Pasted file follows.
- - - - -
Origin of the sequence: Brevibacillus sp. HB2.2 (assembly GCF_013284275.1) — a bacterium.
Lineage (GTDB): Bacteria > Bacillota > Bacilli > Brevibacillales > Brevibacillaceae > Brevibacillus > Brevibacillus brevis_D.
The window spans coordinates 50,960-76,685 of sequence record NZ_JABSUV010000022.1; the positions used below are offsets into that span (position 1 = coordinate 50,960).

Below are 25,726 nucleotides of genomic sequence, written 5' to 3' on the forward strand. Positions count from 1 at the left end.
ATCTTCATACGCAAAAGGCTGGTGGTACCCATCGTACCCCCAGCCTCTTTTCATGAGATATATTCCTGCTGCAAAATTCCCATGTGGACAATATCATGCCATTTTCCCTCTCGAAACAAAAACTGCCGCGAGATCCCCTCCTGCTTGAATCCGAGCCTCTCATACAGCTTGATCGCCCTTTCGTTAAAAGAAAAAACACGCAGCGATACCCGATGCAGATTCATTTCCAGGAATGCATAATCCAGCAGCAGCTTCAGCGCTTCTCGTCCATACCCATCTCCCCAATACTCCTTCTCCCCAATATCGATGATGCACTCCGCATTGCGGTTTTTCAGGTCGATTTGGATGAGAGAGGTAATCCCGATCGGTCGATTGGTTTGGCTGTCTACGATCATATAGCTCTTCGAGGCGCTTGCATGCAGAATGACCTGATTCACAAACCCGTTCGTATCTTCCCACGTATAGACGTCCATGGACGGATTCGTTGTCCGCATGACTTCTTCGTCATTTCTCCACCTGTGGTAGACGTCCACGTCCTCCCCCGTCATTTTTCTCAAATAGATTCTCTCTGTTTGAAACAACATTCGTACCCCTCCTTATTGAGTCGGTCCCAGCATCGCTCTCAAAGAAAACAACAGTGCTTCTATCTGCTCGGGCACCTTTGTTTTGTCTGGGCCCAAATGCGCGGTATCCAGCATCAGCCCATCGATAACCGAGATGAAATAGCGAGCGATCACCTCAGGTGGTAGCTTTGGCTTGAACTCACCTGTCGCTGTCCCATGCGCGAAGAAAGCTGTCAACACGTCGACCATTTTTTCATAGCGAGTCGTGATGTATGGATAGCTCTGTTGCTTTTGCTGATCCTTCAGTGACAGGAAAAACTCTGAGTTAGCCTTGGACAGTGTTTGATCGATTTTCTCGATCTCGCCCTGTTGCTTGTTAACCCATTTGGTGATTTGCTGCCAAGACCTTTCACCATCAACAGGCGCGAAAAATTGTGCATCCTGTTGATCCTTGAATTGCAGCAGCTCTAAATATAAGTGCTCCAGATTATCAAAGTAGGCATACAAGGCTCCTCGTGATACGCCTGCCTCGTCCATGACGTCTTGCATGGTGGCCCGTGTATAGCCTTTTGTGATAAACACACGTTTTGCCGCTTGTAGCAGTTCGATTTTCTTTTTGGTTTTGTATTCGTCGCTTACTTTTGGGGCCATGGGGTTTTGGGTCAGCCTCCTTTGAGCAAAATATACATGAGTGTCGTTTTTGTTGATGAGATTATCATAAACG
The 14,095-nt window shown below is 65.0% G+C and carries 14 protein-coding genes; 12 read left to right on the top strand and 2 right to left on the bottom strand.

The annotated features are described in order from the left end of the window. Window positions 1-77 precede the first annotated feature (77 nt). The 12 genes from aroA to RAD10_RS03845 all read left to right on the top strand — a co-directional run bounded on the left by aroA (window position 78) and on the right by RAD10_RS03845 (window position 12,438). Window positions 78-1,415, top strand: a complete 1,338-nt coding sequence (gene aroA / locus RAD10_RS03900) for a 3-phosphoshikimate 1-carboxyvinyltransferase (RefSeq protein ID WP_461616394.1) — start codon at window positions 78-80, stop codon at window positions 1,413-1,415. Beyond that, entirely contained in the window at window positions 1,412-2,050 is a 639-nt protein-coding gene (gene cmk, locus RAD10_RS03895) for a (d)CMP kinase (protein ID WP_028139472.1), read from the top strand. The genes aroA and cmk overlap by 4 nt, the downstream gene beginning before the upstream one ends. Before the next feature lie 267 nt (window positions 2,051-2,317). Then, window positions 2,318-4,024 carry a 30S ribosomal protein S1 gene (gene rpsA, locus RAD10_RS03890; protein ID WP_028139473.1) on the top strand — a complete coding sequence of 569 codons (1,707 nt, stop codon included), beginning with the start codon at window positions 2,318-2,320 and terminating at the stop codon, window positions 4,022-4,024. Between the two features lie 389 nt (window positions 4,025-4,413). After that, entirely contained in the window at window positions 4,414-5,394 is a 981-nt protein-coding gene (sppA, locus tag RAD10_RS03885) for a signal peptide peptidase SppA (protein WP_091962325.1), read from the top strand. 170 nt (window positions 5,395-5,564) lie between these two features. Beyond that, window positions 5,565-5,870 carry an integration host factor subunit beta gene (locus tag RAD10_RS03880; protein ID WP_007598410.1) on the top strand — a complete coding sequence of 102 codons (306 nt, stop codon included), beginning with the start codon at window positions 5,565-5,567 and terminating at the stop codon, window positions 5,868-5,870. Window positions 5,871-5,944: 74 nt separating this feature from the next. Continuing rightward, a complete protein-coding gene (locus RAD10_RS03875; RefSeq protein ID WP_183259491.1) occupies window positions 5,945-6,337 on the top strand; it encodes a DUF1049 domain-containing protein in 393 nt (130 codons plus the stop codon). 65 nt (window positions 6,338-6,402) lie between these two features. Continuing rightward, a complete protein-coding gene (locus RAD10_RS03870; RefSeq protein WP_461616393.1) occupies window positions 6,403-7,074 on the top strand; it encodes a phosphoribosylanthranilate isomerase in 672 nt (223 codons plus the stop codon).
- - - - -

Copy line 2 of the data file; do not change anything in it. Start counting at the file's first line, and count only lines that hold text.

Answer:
Lineage (GTDB): Bacteria > Bacillota > Bacilli > Brevibacillales > Brevibacillaceae > Brevibacillus > Brevibacillus brevis_D.